18 December 1972

TSGT Samuel O. Turner, U.S. Air Force, rests his hand on one of four air-cooled Browning AN-M3 .50-caliber aircraft machine guns of a B-52 tail turret. (“Bulldog Bulletin, Fall 1985”)

18 December 1972: On the first night of  Operation Linebacker II, Staff Sergeant Samuel Olin Turner, United States Air Force, the gunner aboard Boeing B-52D-35-BW Stratofortress 56-676 (call sign “Brown 3”), saw a supersonic Mikoyan-Gurevich MiG 21 interceptor approaching the bomber from below and behind, with a second interceptor following at a distance.

As the Mach 2 fighter made a firing pass, Turner directed the four Browning AN-M3 .50-caliber machine guns of the bomber’s tail turret at the enemy fighter and opened fire. In a single 6–8 second burst, he expended 694 rounds of ammunition. He saw “a gigantic explosion to the rear of the aircraft.”

Master Sergeant Louis E. LeBlanc, the gunner on another B-52, “Brown 2,” had also seen the MiG 21 and confirmed Turner’s kill.

A Mikoyan-Gurevich MiG-21 interceptor at the National Museum of the United States Air Force, in the markings of the VPAF. (U.S. Air Force)

Staff Sergeant Turner was the first B-52 gunner to be officially credited with shooting down an enemy fighter, and the first aerial gunner to shoot down an enemy aircraft since the Korean War. He was awarded the Silver Star.

The citation reads,

Silver Star

Staff Sergent Samuel O. Turner distinguished himself by gallantry in connections with military operations against an opposing armed force as a B-52 Fire Control Operator near Hanoi, North Vietnam, on 18 December 1972. On this mission, Sergeant Turner’s aircraft was attacked by numerous enemy fighters. During these attacks he skillfully operated his gunnery radar equipment to train his guns on the attackers and destroyed one of them. By his courage in the face of hazardous combat conditions and outstanding professional skill, he successfully defended his aircraft and its crew and enabled it to complete its mission and return safely to base. By his gallantry and devotion to duty, Sergeant Turner has reflected great credit upon himself and to the United States Air Force.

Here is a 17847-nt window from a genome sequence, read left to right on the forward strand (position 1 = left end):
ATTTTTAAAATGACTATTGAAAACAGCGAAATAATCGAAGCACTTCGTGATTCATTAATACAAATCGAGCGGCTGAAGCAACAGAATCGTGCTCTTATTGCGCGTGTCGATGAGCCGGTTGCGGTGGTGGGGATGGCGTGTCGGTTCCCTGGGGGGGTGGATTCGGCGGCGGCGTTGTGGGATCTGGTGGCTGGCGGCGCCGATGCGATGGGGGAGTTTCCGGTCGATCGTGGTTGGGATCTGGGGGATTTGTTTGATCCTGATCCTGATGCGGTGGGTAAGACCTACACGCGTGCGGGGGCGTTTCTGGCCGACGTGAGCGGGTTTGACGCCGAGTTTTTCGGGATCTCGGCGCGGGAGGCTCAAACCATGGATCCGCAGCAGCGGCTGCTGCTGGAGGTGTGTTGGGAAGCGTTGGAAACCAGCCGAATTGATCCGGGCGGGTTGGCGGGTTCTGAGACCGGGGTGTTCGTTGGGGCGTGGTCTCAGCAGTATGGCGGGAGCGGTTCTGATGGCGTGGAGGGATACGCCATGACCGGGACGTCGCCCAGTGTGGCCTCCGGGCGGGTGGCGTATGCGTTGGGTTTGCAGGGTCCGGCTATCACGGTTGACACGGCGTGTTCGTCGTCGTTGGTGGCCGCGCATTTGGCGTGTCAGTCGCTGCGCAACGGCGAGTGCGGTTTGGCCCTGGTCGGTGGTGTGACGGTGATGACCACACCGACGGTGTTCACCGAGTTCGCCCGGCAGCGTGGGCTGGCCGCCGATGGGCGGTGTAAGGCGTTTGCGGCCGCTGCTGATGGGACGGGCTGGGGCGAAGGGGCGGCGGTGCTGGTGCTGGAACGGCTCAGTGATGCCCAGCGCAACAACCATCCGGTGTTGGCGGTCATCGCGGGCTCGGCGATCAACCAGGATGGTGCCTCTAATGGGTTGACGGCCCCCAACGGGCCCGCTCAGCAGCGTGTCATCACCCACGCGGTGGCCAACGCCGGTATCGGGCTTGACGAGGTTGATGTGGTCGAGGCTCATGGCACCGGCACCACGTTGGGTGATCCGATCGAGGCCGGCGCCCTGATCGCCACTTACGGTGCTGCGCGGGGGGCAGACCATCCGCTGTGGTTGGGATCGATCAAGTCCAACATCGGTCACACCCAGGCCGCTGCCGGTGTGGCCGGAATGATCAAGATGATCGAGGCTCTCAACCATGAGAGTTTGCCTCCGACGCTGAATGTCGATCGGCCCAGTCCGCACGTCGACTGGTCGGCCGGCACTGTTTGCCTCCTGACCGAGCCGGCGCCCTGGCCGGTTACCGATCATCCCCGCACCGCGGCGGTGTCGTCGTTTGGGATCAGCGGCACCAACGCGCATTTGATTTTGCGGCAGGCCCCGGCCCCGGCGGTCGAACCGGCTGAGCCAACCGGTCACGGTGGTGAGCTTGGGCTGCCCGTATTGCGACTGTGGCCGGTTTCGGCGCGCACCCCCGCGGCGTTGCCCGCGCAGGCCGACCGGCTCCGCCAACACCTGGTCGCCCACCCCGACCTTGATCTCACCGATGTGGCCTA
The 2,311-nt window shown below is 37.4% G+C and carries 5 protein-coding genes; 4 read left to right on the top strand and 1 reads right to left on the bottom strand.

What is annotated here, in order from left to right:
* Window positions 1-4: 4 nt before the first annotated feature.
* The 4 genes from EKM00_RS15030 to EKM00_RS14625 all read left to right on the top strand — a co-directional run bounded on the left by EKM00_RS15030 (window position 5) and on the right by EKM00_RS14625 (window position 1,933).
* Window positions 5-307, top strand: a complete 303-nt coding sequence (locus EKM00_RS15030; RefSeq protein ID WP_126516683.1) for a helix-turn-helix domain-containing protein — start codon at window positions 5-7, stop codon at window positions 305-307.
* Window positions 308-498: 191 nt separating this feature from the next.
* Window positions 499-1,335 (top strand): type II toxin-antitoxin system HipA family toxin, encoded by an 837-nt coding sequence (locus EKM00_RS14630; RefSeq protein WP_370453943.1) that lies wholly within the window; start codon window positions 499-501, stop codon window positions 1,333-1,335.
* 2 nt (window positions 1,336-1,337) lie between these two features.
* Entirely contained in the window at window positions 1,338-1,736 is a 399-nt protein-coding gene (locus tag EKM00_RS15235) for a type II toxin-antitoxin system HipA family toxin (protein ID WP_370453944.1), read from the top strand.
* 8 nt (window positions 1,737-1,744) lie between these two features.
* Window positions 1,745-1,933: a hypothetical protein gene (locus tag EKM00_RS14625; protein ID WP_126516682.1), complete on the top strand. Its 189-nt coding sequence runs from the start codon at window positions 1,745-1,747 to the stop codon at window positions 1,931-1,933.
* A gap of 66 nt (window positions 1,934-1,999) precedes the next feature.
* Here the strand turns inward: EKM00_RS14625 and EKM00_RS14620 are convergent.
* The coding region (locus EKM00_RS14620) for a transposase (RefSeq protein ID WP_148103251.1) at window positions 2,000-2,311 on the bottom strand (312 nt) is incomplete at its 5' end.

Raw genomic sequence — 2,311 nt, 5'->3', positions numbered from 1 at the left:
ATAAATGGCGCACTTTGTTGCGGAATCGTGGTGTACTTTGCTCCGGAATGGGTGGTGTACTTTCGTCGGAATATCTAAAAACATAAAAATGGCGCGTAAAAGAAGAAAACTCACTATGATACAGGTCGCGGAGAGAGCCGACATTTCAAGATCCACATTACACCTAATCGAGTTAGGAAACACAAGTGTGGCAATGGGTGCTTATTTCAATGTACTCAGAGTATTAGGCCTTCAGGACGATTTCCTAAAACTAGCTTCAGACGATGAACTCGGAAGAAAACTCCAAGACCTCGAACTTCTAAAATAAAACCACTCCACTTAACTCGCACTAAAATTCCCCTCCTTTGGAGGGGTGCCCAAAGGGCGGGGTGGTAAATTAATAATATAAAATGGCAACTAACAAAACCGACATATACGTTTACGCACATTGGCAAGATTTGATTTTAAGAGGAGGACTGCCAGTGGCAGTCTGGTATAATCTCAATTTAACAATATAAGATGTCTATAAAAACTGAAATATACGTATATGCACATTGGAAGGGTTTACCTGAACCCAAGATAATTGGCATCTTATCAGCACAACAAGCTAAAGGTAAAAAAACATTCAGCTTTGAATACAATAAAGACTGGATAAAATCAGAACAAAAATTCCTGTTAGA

Staff Sergeant Samuel O. Turner is awarded the Silver Star by General John C. Meyer, Commander in Chief, Strategic Air Command, for his actions in combat over Hanoi during Linebacker II. (U.S. Air Force)
The tail gun turret of B-52D 56-676. (U.S. Air Force)
The tail gun turret of Boeing B-52D Stratofortress 56-676. (U.S. Air Force)

Samuel Olin Turner was born at Atlanta, Georgia, 15 August 1942. He was the son of William Edgar Turner and Beatrice Honnicutt Turner. Sam Turner attended Russell High School at East Point, Georgia, then studied at David Lipscomb College, Nashville, Tennessee.